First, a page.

The question of nature vs. nurture has been the focus of many debates, especially within the discipline of psychological sciences. This paper will examine the views that exist regarding the importance of contributions to the risk of addiction, specifically, genetic (nature) vs. environmental (nurture) contributions through a review of the existing literature.
The nature-based view is that expression of addiction (phenotype) is based upon genetic predisposition (genotype). Numerous genetic studies on pedigree have been conducted over the years. The majority of the results of these studies indicate that monozygotic twins have higher concordance of addiction than dizygotic twins. More specifically, the more genes shared, the more similar the propensity for addiction.
Early studies genetic studies of addiction were family-based, which provided some initial clues regarding potential heritability of addictive disorders by examining the risk of substance abuse disorders by first-degree relatives of individuals who had either a substance abuse disorder or no substance abuse disorder. A study was conducted by Bierut et al. (1998), which produced results indicating that relative to a control individual, the siblings of alcohol-dependent probands had elevated rates of alcohol dependence. However, family designs are incapable of distinguishing whether the cause of familial similarity is genetic or environmental.
Adoption studies have also been utilized in addiction research related to genetics. Adoption studies involve the comparison of the concordance and correlation between offspring behavior (e.g. alcohol dependence) and the characteristics of both the biological and adoptive parents. Similarity observed between the offspring and biological parents is suggestive of genetic influences on behavior (Agrawal & Lynskey, 2008). One of the earliest adoption studies was conducted by Goodwin et al., (1973). Results of the study showed that men whose parents were alcoholics had an increased likelihood of alcoholism, even when adopted and raised by non-alcoholic parents from birth. The results provided strong support for a genetic component to alcohol dependence, as treatment for alcohol problems (9% versus 1%) and meeting criteria for alcoholism (18% versus 5%) were all significantly higher in the adopted-away children of parents with alcohol problems/ dependence (Goodwin et al., 1973).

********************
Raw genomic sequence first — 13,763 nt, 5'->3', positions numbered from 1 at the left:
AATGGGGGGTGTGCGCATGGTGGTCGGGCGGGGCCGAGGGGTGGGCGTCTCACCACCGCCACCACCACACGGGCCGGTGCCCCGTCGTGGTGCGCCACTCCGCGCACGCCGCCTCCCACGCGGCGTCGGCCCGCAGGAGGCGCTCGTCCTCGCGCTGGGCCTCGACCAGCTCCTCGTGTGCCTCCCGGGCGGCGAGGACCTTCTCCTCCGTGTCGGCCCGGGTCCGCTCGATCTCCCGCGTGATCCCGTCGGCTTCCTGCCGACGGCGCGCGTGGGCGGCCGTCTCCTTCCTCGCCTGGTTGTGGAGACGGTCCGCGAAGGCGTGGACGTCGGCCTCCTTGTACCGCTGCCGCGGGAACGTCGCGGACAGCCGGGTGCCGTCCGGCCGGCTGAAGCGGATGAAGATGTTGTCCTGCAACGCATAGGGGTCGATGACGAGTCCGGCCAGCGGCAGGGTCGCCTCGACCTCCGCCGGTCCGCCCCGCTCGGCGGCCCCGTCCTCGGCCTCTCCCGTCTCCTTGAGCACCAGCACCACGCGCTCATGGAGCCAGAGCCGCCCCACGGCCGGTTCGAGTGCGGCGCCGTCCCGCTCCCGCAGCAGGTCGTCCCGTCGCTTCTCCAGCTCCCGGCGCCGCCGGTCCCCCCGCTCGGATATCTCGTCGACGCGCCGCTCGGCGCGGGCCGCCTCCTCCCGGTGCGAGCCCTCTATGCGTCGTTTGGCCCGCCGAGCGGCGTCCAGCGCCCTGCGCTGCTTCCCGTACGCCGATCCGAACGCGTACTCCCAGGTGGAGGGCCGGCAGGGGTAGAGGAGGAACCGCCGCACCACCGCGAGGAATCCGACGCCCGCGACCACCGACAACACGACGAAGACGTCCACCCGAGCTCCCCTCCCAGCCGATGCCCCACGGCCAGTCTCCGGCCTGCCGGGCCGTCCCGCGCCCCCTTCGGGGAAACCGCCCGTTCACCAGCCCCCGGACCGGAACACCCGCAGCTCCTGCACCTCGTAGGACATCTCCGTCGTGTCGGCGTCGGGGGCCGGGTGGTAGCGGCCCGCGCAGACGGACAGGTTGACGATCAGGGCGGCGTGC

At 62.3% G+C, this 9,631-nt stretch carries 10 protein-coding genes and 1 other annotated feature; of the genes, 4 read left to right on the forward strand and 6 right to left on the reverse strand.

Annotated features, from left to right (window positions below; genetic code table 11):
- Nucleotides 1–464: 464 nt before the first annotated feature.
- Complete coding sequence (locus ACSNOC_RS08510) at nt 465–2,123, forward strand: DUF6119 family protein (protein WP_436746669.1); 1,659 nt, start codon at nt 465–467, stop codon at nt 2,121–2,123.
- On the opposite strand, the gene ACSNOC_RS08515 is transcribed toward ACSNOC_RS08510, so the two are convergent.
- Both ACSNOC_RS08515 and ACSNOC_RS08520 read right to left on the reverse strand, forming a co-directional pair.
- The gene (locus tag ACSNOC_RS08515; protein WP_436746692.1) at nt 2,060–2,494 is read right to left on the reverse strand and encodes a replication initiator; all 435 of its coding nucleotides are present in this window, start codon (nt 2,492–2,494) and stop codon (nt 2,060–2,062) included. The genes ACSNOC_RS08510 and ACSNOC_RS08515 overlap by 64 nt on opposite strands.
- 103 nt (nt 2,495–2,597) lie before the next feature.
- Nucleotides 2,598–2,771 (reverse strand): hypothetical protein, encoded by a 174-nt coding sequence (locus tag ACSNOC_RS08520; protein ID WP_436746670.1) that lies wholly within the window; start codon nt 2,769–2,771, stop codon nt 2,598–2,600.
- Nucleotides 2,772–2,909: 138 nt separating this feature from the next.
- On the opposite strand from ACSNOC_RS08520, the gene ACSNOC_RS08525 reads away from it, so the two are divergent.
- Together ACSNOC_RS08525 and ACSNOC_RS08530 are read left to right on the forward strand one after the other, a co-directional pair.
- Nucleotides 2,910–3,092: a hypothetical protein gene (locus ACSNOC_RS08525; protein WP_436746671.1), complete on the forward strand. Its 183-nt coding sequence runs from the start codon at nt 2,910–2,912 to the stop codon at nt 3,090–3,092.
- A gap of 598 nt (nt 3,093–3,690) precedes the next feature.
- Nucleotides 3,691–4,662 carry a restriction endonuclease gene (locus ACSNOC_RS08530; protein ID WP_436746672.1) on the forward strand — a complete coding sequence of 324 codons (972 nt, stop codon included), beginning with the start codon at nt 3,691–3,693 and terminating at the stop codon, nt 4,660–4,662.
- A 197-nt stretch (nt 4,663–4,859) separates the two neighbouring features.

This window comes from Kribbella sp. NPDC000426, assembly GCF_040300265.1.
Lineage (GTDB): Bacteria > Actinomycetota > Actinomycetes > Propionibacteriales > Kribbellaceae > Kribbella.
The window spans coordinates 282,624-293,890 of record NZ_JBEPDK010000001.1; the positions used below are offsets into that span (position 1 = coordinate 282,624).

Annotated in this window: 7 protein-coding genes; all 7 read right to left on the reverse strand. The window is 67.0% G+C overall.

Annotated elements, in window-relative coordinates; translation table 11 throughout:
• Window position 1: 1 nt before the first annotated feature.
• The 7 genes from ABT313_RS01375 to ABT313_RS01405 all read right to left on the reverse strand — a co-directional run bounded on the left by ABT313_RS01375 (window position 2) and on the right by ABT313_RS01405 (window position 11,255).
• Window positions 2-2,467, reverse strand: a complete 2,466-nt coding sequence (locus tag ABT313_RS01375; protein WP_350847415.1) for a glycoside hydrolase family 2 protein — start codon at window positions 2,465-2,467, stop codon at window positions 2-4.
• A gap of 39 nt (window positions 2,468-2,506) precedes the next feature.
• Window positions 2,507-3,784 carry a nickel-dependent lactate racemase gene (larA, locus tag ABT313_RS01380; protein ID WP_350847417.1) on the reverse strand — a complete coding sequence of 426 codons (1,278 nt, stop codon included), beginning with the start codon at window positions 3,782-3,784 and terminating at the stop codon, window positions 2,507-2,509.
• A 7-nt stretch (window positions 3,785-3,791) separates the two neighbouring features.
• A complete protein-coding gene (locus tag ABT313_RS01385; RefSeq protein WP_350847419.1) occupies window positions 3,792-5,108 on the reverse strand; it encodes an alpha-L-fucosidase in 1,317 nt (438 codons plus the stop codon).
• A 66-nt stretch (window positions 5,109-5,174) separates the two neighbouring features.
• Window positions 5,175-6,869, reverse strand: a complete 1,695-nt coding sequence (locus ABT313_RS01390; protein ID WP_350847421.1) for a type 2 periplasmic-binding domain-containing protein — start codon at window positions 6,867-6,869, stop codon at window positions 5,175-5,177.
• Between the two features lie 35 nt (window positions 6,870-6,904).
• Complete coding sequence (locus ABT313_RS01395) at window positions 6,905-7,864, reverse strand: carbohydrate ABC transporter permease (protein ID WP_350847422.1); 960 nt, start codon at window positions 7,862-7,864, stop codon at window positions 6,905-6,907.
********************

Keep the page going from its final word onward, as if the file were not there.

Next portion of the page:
Lastly, Cadoret et al. (1996) conducted one of the first studies that was in fact able to isolate the influence of environmental exposures from potential genetic confounds. In addition to family studies and adoption studies, there have been numerous large-scale twin studies with the aim of examining the role of genetics in susceptibility to addiction. However, the majority of the twin studies conducted have examined the heritability of alcohol abuse and dependence and have not examined the heritable influences on illicit drug use disorders. Past...